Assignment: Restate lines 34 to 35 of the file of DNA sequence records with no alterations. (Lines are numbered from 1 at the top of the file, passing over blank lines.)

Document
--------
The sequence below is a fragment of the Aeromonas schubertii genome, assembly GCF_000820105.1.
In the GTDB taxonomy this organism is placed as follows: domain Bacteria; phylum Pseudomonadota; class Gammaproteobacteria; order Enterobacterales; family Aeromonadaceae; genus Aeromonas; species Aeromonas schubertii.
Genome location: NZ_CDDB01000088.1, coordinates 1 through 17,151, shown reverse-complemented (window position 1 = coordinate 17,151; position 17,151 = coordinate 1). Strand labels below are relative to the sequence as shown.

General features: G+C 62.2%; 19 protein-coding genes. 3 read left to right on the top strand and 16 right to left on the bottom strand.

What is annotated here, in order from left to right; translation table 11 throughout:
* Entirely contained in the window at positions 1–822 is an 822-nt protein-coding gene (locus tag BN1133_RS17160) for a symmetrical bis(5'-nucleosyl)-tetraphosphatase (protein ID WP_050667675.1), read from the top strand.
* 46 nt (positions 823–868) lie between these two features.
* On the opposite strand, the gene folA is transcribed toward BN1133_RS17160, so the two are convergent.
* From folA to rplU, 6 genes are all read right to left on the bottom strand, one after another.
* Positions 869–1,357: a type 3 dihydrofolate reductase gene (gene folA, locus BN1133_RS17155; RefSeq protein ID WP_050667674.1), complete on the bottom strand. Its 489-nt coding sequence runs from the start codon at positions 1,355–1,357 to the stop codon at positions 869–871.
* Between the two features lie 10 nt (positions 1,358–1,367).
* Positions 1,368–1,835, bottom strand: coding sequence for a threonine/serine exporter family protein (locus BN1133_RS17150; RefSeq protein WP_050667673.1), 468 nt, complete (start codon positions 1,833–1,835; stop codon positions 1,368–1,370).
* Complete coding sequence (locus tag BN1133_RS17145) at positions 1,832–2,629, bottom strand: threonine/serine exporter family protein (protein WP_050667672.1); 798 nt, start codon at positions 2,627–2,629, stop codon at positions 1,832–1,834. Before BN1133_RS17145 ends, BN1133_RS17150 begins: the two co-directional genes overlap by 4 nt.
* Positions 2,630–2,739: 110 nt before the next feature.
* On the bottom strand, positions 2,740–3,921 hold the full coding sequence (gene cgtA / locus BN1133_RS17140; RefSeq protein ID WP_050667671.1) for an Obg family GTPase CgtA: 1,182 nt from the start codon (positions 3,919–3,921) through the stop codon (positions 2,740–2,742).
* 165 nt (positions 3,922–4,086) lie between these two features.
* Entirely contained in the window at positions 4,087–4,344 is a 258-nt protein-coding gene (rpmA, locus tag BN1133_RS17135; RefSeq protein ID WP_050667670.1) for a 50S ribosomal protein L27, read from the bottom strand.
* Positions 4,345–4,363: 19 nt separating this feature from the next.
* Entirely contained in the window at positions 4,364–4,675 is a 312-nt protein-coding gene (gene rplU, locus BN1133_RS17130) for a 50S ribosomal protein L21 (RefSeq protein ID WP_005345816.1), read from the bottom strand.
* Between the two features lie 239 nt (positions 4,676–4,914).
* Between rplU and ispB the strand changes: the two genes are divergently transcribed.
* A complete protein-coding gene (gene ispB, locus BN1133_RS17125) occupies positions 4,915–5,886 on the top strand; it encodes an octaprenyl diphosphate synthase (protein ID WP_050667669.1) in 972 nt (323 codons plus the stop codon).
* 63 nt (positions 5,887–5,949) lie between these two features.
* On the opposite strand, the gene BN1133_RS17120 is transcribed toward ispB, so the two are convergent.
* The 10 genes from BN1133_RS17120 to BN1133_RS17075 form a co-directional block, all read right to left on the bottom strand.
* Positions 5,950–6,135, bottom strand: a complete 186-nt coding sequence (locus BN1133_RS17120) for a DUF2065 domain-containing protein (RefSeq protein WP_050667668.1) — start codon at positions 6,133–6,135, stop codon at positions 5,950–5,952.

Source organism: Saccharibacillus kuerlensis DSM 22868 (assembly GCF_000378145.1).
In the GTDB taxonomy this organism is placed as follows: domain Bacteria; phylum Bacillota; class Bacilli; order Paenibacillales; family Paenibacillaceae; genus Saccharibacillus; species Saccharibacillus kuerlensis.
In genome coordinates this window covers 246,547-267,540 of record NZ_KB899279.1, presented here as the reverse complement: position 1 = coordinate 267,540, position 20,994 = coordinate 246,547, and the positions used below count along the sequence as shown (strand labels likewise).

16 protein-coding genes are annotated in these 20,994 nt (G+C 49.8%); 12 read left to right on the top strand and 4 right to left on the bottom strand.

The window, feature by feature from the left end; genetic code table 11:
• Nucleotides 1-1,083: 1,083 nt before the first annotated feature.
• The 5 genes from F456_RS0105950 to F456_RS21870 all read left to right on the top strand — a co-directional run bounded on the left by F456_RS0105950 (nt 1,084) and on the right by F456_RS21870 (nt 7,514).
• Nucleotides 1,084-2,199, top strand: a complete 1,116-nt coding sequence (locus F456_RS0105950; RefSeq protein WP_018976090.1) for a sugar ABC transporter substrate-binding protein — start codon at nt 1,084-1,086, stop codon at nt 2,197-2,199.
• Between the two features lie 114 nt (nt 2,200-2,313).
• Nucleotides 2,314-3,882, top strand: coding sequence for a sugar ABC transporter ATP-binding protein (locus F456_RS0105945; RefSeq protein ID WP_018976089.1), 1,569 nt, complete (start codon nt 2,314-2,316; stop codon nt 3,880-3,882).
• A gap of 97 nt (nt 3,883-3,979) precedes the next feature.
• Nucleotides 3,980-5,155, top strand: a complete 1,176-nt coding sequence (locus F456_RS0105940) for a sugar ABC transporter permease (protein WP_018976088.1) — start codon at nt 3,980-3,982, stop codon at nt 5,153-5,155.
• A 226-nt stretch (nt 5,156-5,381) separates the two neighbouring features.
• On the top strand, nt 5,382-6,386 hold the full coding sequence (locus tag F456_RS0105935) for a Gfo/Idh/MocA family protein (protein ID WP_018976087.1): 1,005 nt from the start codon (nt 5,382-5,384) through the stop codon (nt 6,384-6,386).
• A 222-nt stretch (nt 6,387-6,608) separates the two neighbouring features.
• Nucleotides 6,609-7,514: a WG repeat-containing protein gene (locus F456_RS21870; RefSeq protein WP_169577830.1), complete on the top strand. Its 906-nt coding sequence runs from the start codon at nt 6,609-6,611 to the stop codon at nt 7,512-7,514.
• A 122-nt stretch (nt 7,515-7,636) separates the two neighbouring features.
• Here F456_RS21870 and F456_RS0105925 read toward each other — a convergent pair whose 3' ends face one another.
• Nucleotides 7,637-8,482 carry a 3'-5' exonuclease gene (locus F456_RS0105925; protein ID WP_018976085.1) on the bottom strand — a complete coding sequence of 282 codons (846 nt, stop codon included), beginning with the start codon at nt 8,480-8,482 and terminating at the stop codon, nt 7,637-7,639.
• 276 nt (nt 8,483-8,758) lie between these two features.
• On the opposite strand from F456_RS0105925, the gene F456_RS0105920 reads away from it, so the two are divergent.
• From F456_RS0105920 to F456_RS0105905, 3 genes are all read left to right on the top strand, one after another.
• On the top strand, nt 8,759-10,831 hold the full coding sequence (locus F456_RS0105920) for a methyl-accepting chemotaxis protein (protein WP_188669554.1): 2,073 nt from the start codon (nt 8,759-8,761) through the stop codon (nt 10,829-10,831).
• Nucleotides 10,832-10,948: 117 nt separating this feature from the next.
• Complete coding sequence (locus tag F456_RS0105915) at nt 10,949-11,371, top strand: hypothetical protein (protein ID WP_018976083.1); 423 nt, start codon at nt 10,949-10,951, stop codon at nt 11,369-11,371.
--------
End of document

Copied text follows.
• Nucleotides 1,084-2,199, top strand: a complete 1,116-nt coding sequence (locus F456_RS0105950; RefSeq protein WP_018976090.1) for a sugar ABC transporter substrate-binding protein — start codon at nt 1,084-1,086, stop codon at nt 2,197-2,199.
• Between the two features lie 114 nt (nt 2,200-2,313).